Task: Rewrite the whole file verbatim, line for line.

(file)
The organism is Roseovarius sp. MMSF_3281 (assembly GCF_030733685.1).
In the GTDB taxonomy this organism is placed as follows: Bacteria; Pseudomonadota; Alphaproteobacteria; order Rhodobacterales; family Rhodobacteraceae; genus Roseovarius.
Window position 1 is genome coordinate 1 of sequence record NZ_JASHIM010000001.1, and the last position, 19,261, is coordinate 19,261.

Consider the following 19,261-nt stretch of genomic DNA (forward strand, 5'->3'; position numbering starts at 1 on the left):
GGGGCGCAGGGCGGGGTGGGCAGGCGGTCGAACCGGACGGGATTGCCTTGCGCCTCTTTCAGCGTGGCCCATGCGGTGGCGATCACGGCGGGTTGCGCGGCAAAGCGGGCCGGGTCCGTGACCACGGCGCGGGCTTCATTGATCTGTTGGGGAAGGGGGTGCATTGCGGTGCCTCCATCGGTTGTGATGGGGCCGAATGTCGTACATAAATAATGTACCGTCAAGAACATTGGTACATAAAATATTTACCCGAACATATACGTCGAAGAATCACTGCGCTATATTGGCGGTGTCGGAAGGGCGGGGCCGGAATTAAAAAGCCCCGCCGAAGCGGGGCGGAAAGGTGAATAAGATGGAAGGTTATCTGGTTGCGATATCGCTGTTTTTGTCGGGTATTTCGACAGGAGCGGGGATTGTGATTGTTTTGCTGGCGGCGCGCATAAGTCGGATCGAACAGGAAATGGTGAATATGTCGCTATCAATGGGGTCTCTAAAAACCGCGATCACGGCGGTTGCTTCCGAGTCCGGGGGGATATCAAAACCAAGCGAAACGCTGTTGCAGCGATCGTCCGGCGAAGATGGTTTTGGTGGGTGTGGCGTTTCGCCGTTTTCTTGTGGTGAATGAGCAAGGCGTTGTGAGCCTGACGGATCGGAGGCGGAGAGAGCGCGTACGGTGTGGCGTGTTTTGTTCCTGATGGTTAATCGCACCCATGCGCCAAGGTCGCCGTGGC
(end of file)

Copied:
The organism is Roseovarius sp. MMSF_3281 (assembly GCF_030733685.1).
In the GTDB taxonomy this organism is placed as follows: Bacteria; Pseudomonadota; Alphaproteobacteria; order Rhodobacterales; family Rhodobacteraceae; genus Roseovarius.
Window position 1 is genome coordinate 1 of sequence record NZ_JASHIM010000001.1, and the last position, 19,261, is coordinate 19,261.

Consider the following 19,261-nt stretch of genomic DNA (forward strand, 5'->3'; position numbering starts at 1 on the left):
GGGGCGCAGGGCGGGGTGGGCAGGCGGTCGAACCGGACGGGATTGCCTTGCGCCTCTTTCAGCGTGGCCCATGCGGTGGCGATCACGGCGGGTTGCGCGGCAAAGCGGGCCGGGTCCGTGACCACGGCGCGGGCTTCATTGATCTGTTGGGGAAGGGGGTGCATTGCGGTGCCTCCATCGGTTGTGATGGGGCCGAATGTCGTACATAAATAATGTACCGTCAAGAACATTGGTACATAAAATATTTACCCGAACATATACGTCGAAGAATCACTGCGCTATATTGGCGGTGTCGGAAGGGCGGGGCCGGAATTAAAAAGCCCCGCCGAAGCGGGGCGGAAAGGTGAATAAGATGGAAGGTTATCTGGTTGCGATATCGCTGTTTTTGTCGGGTATTTCGACAGGAGCGGGGATTGTGATTGTTTTGCTGGCGGCGCGCATAAGTCGGATCGAACAGGAAATGGTGAATATGTCGCTATCAATGGGGTCTCTAAAAACCGCGATCACGGCGGTTGCTTCCGAGTCCGGGGGGATATCAAAACCAAGCGAAACGCTGTTGCAGCGATCGTCCGGCGAAGATGGTTTTGGTGGGTGTGGCGTTTCGCCGTTTTCTTGTGGTGAATGAGCAAGGCGTTGTGAGCCTGACGGATCGGAGGCGGAGAGAGCGCGTACGGTGTGGCGTGTTTTGTTCCTGATGGTTAATCGCACCCATGCGCCAAGGTCGCCGTGGC